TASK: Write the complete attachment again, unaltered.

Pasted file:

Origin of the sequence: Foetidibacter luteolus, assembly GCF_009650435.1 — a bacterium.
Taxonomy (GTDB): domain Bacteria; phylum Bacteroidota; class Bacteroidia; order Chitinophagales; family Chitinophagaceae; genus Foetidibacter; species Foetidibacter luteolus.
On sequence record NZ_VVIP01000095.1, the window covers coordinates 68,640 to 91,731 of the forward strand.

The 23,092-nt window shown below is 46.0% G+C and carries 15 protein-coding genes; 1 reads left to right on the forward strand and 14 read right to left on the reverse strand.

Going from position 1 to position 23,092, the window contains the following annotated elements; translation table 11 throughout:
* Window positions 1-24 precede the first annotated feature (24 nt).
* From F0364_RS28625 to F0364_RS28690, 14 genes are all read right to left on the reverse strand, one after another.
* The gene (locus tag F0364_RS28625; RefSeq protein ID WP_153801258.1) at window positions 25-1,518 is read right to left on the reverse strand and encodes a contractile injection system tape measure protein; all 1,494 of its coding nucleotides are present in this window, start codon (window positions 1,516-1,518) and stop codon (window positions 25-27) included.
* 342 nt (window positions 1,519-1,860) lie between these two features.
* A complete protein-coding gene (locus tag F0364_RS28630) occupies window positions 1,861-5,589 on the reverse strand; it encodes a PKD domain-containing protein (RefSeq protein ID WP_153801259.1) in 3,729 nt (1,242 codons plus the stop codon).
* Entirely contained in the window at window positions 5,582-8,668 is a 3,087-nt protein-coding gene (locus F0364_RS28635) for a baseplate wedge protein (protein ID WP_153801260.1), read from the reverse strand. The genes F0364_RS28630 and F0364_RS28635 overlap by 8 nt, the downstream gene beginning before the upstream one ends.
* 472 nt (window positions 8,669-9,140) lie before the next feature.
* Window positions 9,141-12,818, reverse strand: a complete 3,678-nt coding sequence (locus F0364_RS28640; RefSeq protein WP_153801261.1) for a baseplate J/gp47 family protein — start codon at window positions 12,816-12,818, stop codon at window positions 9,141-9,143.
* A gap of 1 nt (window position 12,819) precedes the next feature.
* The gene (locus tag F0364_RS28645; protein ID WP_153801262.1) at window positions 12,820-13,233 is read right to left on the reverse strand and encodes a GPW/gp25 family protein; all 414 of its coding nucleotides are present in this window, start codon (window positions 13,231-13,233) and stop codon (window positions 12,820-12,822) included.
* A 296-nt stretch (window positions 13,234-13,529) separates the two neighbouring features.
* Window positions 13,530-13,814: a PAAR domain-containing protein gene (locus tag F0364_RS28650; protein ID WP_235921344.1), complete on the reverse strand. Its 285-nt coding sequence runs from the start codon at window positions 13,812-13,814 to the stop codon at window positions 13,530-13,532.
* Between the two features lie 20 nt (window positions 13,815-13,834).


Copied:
Origin of the sequence: Foetidibacter luteolus, assembly GCF_009650435.1 — a bacterium.
Taxonomy (GTDB): domain Bacteria; phylum Bacteroidota; class Bacteroidia; order Chitinophagales; family Chitinophagaceae; genus Foetidibacter; species Foetidibacter luteolus.
On sequence record NZ_VVIP01000095.1, the window covers coordinates 68,640 to 91,731 of the forward strand.

The 23,092-nt window shown below is 46.0% G+C and carries 15 protein-coding genes; 1 reads left to right on the forward strand and 14 read right to left on the reverse strand.

Going from position 1 to position 23,092, the window contains the following annotated elements; translation table 11 throughout:
* Window positions 1-24 precede the first annotated feature (24 nt).
* From F0364_RS28625 to F0364_RS28690, 14 genes are all read right to left on the reverse strand, one after another.
* The gene (locus tag F0364_RS28625; RefSeq protein ID WP_153801258.1) at window positions 25-1,518 is read right to left on the reverse strand and encodes a contractile injection system tape measure protein; all 1,494 of its coding nucleotides are present in this window, start codon (window positions 1,516-1,518) and stop codon (window positions 25-27) included.
* 342 nt (window positions 1,519-1,860) lie between these two features.
* A complete protein-coding gene (locus tag F0364_RS28630) occupies window positions 1,861-5,589 on the reverse strand; it encodes a PKD domain-containing protein (RefSeq protein ID WP_153801259.1) in 3,729 nt (1,242 codons plus the stop codon).
* Entirely contained in the window at window positions 5,582-8,668 is a 3,087-nt protein-coding gene (locus F0364_RS28635) for a baseplate wedge protein (protein ID WP_153801260.1), read from the reverse strand. The genes F0364_RS28630 and F0364_RS28635 overlap by 8 nt, the downstream gene beginning before the upstream one ends.
* 472 nt (window positions 8,669-9,140) lie before the next feature.
* Window positions 9,141-12,818, reverse strand: a complete 3,678-nt coding sequence (locus F0364_RS28640; RefSeq protein WP_153801261.1) for a baseplate J/gp47 family protein — start codon at window positions 12,816-12,818, stop codon at window positions 9,141-9,143.
* A gap of 1 nt (window position 12,819) precedes the next feature.
* The gene (locus tag F0364_RS28645; protein ID WP_153801262.1) at window positions 12,820-13,233 is read right to left on the reverse strand and encodes a GPW/gp25 family protein; all 414 of its coding nucleotides are present in this window, start codon (window positions 13,231-13,233) and stop codon (window positions 12,820-12,822) included.
* A 296-nt stretch (window positions 13,234-13,529) separates the two neighbouring features.
* Window positions 13,530-13,814: a PAAR domain-containing protein gene (locus tag F0364_RS28650; protein ID WP_235921344.1), complete on the reverse strand. Its 285-nt coding sequence runs from the start codon at window positions 13,812-13,814 to the stop codon at window positions 13,530-13,532.
* Between the two features lie 20 nt (window positions 13,815-13,834).